Since is ignorable, its subset is also ignorable. Consequently, the two tests agree with probability whether or .


Let be a random sample from the distribution where the mean is known, and suppose that we wish to test for against . The likelihood for this set of normally distributed data is

We can compute the likelihood ratio to find the key statistic in this test and its effect on the test's outcome:

This ratio only depends on the data through . Therefore, by the Neyman–Pearson lemma, the most powerful test of this type of hypothesis for this data will depend only on . Also, by inspection, we can see that if , then is a decreasing function of . So we should reject if is sufficiently large. The rejection threshold depends on the size of the test. In this example, the test statistic can be shown to be a scaled Chi-square distributed random variable and an exact critical value can be obtained.

Application in economics[edit]

A variant of the Neyman–Pearson lemma has found an application in the seemingly unrelated domain of the economics of land value. One of the fundamental problems in consumer theory is calculating the demand function of the consumer given the prices. In particular, given a heterogeneous land-estate, a price measure over the land, and a subjective utility measure over the land, the consumer's problem is to calculate the best land parcel that they can buy – i.e. the land parcel with the largest utility, whose price is at most their budget. It turns out that this problem is very similar to the problem of finding the most powerful statistical test, and so the Neyman–Pearson lemma can be used.[6]

Uses in electrical engineering[edit]

The Neyman–Pearson lemma is quite useful in electronics engineering, namely in the design and use of radar systems, digital communication systems, and in signal processing systems. In radar systems, the Neyman–Pearson lemma is used in first setting the rate of missed detections to a desired (low) level, and then minimizing the rate of false alarms, or vice versa. Neither false alarms nor missed detections can be set at arbitrarily low rates, including zero. All of the above goes also for many systems in signal processing.

Uses in particle physics[edit]

The Neyman–Pearson lemma is applied to the construction of analysis-specific likelihood-ratios, used to e.g. test for signatures of new physics against the nominal Standard Model prediction in proton-proton collision datasets collected at the LHC.[7]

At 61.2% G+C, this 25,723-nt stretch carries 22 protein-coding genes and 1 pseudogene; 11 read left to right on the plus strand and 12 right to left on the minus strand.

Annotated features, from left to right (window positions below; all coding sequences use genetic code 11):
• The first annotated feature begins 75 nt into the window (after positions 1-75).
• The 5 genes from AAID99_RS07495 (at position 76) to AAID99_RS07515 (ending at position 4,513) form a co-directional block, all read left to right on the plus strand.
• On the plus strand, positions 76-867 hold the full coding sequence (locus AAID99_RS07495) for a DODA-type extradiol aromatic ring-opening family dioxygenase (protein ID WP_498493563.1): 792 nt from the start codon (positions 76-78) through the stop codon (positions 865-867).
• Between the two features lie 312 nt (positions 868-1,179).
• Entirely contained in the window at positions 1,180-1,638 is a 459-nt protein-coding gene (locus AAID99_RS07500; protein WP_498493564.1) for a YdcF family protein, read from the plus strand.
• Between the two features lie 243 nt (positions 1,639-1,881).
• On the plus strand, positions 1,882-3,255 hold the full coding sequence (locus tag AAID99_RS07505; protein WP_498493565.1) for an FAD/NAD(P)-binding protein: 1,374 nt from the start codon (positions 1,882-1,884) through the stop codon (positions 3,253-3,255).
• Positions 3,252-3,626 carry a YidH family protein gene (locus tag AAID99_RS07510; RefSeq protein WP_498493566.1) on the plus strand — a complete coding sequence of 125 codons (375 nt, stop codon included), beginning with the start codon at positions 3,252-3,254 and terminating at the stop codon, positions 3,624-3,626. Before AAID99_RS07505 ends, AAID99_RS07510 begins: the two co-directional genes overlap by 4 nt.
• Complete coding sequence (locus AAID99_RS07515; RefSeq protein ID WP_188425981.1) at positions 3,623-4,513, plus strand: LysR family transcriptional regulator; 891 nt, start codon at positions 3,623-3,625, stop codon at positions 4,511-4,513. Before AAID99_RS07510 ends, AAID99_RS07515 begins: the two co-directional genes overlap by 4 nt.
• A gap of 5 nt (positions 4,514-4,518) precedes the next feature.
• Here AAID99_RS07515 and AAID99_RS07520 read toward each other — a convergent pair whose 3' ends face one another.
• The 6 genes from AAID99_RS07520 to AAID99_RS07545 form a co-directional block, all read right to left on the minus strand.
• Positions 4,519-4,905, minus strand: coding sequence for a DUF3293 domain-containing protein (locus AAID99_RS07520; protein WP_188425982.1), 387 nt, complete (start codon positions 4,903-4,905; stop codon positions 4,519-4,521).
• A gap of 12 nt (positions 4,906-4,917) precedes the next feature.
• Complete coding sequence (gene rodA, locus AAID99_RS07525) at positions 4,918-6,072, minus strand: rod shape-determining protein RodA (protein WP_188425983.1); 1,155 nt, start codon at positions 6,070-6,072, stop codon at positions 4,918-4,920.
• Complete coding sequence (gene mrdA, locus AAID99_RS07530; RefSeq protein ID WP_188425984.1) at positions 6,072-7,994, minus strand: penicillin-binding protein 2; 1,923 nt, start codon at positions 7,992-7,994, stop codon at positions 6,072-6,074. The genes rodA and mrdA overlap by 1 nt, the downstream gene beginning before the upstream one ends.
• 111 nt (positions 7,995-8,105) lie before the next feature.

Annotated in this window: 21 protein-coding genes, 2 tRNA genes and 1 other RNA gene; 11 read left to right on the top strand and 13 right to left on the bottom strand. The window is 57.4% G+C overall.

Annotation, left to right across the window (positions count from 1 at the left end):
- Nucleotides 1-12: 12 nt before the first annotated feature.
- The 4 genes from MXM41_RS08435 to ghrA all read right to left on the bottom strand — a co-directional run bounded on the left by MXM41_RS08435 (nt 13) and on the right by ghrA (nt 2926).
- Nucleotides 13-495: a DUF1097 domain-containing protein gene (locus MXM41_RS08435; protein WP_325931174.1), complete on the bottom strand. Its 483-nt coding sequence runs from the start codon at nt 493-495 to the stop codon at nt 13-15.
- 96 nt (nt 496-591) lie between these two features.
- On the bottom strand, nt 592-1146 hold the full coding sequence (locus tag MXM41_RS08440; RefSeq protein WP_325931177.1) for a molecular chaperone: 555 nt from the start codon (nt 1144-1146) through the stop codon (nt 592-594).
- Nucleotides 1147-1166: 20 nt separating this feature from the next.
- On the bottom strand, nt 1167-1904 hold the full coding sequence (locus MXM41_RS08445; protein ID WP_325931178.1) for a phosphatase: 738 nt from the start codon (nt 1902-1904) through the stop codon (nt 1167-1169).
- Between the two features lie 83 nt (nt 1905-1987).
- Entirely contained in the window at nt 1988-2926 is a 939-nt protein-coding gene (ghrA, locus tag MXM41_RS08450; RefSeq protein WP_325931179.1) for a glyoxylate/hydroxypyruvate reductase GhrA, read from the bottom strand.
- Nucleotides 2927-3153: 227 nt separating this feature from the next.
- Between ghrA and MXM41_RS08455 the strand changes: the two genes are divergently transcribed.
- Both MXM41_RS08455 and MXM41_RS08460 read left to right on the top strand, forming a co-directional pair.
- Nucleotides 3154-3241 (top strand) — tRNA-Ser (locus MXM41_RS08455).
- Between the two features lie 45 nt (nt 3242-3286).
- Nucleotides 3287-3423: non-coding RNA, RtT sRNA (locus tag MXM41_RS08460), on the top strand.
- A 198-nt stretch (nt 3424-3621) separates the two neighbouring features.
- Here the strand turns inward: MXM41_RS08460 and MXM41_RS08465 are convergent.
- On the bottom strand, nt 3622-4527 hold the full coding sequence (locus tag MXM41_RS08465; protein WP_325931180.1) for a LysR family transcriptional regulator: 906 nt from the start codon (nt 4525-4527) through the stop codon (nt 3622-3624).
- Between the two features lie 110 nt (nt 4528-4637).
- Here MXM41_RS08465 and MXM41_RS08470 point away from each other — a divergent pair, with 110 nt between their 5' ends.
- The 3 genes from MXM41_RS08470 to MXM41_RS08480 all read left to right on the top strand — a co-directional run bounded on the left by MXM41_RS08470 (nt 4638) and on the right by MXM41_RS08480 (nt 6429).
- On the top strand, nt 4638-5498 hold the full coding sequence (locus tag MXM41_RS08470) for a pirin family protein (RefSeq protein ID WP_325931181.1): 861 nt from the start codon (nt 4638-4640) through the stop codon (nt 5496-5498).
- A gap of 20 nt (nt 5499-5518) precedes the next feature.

See also[edit]


  1. ^ Neyman, J.; Pearson, E. S. (1933-02-16). "IX. On the problem of the most efficient tests of statistical hypotheses". Phil. Trans. R. Soc. Lond. A. 231 (694–706): 289–337. Bibcode:1933RSPTA.231..289N. doi:10.1098/rsta.1933.0009. ISSN 0264-3952.
  2. ^ The Fisher, Neyman-Pearson Theories of Testing Hypotheses: One Theory or Two?: Journal of the American Statistical Association: Vol 88, No 424: The Fisher, Neyman-Pearson Theories of Testing Hypotheses: One Theory or Two?: Journal of the American Statistical Association: Vol 88, No 424
  3. ^ Wald: Chapter II: The Neyman-Pearson Theory of Testing a Statistical Hypothesis: Wald: Chapter II: The Neyman-Pearson Theory of Testing a Statistical Hypothesis
  4. ^ The Empire of Chance: The Empire of Chance
  5. ^ Casella, George (2002). Statistical inference. Roger L. Berger (2 ed.). Australia: Thomson Learning. pp. 388, Theorem 8.3.12. ISBN 0-534-24312-6. OCLC 46538638.
  6. ^ Berliant, M. (1984). "A characterization of the demand for land". Journal of Economic Theory. 33 (2): 289–300. doi:10.1016/0022-0531(84)90091-7.
  7. ^ van Dyk, David A. (2014). "The Role of Statistics in the Discovery of a Higgs Boson". Annual Review of Statistics and Its Application. 1 (1): 41–59. Bibcode:2014AnRSA...1...41V. doi:10.1146/annurev-statistics-062713-085841.
  • E. L. Lehmann, Joseph P. Romano, Testing statistical hypotheses, Springer, 2008, p. 60